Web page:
Part 2 of Resolutions
Text: 1 John 4:13-15
You can listen to this sermon here.
And this is the confidence that we have toward him, that if we ask anything according to his will he hears us. And if we know that he hears us in whatever we ask, we know that we have the requests that we have asked of him (1 John 5:14-15).
Resolutions Are Hard to Keep
This is the time of year when people are trying to keep New Year’s resolutions. Christians often make New Year’s resolutions. Two of the most common Christian resolutions are to read the Bible daily and to pray daily.
January 17 was Ditch Your Resolutions Day. Two ice cream franchises, Marble Slab Creamery and Maggie Moo’s, celebrated the fake holiday by offering a special by one, get one free ice cream deal.
Why was January 17 picked as Ditch Your Resolutions Day? Because by this time, many people have already given up on the resolution. Resolutions are hard to keep. How can we keep our resolution to pray daily?
Keeping Our Resolution
If we are to keep our resolution to pray daily, we should remember five things.
1. When we pray, we should remember that it’s normal to be frustrated with prayer.
There are many biblical examples of people who were frustrated with prayer. One of these people was the prophet Habakkuk. The book of Habakkuk begins with the prophet complaining to God about unanswered prayer: “O LORD, how long shall I cry for help, and you will not hear? Or cry to you, ‘Violence!’ and you will not save?” (Hab. 1:2). Sometimes it’s encouraging to discover that other people struggle like us. (We’re not happy about the struggles of others, but we are happy to know we’re not abnormal.)
2. When we pray, we should remember that we’re approaching a loving Father.
Throughout 1 John, John emphasizes that believers are God’s children (“born of God”). In 3:1, he writes, “See what kind of love the Father has given to us, that we should be called children of God.” God is a Father who loves his children more than we can imagine. Because we know God loves us, we can have “confidence” (v. 14) when we pray.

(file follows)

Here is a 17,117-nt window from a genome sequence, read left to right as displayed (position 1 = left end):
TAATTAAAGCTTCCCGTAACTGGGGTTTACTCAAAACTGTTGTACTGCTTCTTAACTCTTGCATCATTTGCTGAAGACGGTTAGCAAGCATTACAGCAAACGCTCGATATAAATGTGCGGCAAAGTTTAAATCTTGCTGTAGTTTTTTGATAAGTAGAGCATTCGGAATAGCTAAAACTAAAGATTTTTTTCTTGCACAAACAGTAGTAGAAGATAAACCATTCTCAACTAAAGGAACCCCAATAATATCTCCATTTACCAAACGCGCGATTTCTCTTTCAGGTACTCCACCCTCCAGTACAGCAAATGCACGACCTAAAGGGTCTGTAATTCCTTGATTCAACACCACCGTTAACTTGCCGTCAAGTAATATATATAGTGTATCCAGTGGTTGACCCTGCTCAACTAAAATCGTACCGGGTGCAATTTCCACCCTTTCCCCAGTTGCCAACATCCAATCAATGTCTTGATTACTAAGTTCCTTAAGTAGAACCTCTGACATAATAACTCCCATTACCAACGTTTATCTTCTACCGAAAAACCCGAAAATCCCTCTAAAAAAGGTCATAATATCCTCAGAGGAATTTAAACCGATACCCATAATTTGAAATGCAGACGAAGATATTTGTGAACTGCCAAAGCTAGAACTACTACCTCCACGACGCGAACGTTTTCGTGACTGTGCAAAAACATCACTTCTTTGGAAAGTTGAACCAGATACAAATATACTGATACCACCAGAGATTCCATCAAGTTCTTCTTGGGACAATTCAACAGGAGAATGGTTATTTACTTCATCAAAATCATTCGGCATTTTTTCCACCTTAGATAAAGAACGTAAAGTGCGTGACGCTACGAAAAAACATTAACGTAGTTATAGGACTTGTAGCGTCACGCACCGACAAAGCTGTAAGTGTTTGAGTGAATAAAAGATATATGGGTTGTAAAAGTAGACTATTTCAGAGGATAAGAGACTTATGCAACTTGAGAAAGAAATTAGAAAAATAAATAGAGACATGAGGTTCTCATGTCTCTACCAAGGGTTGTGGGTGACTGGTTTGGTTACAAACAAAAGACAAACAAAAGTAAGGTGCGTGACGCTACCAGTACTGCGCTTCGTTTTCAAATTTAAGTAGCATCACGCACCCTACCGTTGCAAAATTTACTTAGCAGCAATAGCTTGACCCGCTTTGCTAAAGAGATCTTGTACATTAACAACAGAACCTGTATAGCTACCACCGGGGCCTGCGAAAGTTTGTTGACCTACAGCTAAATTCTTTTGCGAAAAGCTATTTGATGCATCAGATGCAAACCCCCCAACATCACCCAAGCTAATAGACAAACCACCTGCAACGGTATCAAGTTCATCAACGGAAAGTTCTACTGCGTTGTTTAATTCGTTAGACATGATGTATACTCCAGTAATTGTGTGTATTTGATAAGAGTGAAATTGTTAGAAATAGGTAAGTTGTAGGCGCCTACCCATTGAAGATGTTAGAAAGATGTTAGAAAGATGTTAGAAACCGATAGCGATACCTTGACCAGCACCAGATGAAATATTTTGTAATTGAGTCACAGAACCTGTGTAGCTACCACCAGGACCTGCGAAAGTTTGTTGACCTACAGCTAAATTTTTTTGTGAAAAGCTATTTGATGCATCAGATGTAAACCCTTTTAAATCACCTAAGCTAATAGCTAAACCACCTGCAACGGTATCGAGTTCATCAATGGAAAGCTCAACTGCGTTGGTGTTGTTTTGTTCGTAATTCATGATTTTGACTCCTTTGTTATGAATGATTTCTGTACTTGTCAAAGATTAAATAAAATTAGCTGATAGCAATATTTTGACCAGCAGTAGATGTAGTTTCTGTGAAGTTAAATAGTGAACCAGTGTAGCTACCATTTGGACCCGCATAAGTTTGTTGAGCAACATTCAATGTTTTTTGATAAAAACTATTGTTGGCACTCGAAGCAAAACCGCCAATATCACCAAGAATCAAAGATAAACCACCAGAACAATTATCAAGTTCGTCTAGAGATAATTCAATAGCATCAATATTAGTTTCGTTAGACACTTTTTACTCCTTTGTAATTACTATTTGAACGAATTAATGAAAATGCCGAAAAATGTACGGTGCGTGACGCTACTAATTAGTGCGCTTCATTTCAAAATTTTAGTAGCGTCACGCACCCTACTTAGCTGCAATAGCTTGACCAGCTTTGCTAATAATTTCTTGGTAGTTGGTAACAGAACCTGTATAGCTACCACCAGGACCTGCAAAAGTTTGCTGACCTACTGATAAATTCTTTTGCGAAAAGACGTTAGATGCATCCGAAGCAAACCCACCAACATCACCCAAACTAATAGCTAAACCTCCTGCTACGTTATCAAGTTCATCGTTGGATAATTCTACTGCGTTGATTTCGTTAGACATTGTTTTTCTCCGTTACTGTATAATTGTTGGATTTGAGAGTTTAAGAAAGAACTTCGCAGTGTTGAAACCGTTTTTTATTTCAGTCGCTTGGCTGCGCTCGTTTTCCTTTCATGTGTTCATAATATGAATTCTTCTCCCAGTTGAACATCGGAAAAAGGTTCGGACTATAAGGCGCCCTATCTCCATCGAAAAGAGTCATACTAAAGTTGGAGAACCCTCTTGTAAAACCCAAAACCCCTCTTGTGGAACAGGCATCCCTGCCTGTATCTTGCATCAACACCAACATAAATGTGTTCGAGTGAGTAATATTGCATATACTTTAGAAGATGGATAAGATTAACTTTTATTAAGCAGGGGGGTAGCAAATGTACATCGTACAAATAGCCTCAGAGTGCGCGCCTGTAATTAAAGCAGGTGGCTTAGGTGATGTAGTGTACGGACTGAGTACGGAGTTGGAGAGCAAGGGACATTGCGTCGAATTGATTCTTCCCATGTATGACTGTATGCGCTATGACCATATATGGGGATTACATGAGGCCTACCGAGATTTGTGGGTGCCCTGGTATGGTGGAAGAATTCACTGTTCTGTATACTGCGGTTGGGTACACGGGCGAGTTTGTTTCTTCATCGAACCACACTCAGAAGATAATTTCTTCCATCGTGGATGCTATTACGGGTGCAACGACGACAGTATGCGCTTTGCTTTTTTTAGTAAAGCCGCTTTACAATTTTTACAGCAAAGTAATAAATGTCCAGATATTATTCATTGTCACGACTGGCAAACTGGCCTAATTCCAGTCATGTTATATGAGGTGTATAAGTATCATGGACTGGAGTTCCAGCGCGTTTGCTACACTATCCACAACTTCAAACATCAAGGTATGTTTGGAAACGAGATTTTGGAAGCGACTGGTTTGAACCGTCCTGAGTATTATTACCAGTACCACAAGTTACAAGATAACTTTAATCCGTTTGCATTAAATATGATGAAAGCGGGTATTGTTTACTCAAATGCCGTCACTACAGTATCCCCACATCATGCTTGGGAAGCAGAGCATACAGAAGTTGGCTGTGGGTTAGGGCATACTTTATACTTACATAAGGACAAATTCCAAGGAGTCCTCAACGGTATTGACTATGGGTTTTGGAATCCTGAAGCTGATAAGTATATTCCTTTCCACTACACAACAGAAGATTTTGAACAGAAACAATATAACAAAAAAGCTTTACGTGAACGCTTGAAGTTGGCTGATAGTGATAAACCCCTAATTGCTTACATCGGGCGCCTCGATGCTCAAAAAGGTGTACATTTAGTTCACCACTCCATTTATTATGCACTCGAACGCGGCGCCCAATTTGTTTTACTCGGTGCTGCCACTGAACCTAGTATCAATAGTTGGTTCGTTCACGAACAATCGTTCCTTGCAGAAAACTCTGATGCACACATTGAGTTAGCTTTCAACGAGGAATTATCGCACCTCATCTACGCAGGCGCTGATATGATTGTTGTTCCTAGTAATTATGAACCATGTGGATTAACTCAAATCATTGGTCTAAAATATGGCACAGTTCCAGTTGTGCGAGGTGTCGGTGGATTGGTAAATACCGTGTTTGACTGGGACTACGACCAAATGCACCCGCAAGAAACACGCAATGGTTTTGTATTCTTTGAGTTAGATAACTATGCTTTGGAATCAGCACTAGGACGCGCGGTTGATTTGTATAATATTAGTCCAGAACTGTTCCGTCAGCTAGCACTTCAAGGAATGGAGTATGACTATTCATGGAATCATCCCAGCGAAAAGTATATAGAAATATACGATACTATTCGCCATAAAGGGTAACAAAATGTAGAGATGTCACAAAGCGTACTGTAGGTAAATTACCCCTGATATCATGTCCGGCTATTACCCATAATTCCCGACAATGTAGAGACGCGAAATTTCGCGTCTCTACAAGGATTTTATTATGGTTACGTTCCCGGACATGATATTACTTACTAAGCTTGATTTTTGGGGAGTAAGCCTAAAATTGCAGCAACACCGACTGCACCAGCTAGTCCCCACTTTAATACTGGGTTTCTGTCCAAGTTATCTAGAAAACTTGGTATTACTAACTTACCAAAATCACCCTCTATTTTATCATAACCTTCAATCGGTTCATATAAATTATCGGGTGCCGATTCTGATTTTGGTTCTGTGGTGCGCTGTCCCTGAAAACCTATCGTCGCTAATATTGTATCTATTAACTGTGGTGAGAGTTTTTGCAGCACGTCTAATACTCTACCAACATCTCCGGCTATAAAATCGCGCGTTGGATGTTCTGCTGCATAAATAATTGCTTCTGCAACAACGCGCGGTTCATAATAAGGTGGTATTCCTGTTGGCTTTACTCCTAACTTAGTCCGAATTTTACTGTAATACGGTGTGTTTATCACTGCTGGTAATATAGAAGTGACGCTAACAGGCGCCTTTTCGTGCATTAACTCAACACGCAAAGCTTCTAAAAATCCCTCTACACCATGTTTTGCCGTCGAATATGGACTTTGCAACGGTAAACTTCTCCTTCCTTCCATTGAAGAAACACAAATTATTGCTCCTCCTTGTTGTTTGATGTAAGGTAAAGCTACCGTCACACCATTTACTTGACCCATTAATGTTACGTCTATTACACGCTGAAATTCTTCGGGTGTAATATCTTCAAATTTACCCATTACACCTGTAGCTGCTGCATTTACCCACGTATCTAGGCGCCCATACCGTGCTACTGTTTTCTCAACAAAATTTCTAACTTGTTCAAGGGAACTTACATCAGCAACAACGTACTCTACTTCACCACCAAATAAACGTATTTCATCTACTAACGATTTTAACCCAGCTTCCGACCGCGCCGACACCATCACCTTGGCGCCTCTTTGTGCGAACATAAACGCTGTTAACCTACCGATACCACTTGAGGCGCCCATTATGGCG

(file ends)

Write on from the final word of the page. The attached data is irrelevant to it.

When we approach God in prayer, we are approaching a Father who wants what is best for us. Jesus said, “Which one of you, if his son asks him for bread, will give him a stone? Or if he asks for a fish, will give him a serpent? If you then, who are evil, know how to give good gifts to your children, how much more will your Father who is in heaven give good things to those who ask him” (Matt. 7:9-11). Sometimes God’s children ask him for stones and serpents, and God says, “No.” Sometimes God grants his children’s requests for bread and fish, but he says, “Wait.” Sometimes God’s children ask for bread and fish, but God says, “I have something else planned for you” (e.g., Paul’s denied request in 2 Cor. 12:7-10).
3. When we pray, we should remember that prayer really does work.
Sometimes, when something good happens, we think, “Maybe that was going to happen whether or not I prayed.” But prayer is not a waste of time. It’s possible that when we pray we can “have the requests that we have asked of him” (v. 15). Of course, this doesn’t mean that we can make God do things he doesn’t want to do.
4. When we pray, we should remember that prayer isn’t all about us.
Prayer is about getting God’s will done, not ours (“if we ask anything according to his will,” v. 14). We should also prayer for the needs of others, not just our own needs (see v. 16).
5. Before we pray, we should have a plan.
Instead of saying to ourselves, “I want to pray daily,” we should make a specific plan. An ideal plan would be to combine Bible reading and prayer. Here’s one possible plan: (1) set aside 20-30 minutes; (2) pick a quiet time and place; (3) read a portion of Scripture; (4) meditate upon the words you read; (5) ask God to speak to you through those words; (6) pray.